Send to:

Choose Destination
See comment in PubMed Commons below
Neurosci Biobehav Rev. 2007;31(8):1157-68. Epub 2007 May 17.

Transient patterns of cortical lamination during prenatal life: do they have implications for treatment?

Author information

  • 1Section for Developmental Neuroscience, Department of Neuroscience, Croatian Institute for Brain Research, School of Medicine, University of Zagreb, Salata 12, 10000 Zagreb, Croatia.


Transient laminae containing circuitry elements (synapses, postsynaptic neurons and presynaptic axons) appear in the cerebral wall from the eighth postconceptional week (PCW) and disappear with the resolution of the subplate zone after the sixth postnatal month. The first endogeneous synaptic circuitry develops in two laminae, above and below the cortical plate. Mid- and late fetal period (15-23PCW) shows lamination pattern with a thick subplate zone containing GABAergic, glutamatergic and peptidergic neurons, synapses and thalamocortical afferents which are waiting and accumulating in the superficial subplate zone between 21 and 23PCW and these mark regional boundaries. In preterm infants, some thalamocortical fibers relocate to the cortical plate in visual, somatosensory, auditory and associative cortices, forming a framework for sensory-driven connectivity, while other remain engaged in the endogeneous subplate zone circuitry. Corticocortical pathways continue to grow. In the neonatal period, there is a major reorganization of callosal projections and development of short corticocortical connections, dendritic spines and synapses. In conclusion, transient neuronal circuitry underlies transient functions during the fetal, perinatal and early postnatal life and determines developmental plasticity of the cerebral cortex and moderates effects of lesion of the developing brain.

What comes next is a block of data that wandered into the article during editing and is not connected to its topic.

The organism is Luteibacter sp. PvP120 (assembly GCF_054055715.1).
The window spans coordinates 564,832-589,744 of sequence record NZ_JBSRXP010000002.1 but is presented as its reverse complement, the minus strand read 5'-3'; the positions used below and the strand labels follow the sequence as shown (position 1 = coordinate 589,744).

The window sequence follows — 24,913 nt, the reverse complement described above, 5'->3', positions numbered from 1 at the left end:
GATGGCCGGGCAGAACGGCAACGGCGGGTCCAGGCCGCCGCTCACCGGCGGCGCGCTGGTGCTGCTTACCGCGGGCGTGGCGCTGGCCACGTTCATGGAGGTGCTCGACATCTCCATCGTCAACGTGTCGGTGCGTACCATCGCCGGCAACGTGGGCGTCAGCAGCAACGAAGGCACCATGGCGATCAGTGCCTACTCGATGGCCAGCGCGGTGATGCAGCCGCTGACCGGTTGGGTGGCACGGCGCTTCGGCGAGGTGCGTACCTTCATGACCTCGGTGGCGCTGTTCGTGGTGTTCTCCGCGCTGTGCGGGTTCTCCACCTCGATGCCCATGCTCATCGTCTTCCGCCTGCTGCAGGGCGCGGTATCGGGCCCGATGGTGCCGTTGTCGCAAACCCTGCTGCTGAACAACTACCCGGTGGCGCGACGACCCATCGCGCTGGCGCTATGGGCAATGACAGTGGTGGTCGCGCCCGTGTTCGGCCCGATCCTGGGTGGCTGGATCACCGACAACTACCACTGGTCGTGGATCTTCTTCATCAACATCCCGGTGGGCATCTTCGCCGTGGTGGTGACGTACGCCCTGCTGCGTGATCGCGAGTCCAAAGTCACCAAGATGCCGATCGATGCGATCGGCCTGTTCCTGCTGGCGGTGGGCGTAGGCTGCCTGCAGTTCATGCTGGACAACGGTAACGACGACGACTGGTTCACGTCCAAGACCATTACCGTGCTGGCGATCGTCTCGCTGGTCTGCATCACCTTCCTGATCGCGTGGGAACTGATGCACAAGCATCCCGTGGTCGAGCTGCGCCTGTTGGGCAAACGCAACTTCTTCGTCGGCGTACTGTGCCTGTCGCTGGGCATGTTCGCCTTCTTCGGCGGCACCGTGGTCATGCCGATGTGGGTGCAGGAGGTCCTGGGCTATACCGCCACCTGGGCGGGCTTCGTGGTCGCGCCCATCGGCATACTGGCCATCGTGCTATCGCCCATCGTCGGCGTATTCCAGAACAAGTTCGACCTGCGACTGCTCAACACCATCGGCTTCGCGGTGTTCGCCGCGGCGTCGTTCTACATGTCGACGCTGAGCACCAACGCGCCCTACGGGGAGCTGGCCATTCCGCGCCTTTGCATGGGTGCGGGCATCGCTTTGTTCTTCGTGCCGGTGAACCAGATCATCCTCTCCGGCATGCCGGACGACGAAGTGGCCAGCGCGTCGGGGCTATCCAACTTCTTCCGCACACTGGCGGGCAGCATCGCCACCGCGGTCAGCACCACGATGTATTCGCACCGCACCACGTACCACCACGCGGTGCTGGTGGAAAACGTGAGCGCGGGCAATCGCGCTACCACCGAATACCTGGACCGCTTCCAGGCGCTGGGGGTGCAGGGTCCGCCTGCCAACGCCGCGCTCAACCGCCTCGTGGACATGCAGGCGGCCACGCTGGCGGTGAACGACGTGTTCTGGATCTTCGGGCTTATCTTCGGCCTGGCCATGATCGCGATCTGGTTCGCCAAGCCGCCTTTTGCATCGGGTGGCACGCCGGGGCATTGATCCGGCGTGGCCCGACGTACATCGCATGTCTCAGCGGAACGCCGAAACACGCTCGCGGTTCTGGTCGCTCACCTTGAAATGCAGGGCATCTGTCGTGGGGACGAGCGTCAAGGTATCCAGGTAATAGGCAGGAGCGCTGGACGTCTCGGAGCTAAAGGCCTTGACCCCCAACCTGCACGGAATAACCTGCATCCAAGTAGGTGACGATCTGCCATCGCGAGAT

[PubMed - indexed for MEDLINE]
PubMed Commons home

PubMed Commons

How to join PubMed Commons

    Supplemental Content

    Full text links

    Icon for Elsevier Science
    Loading ...
    Write to the Help Desk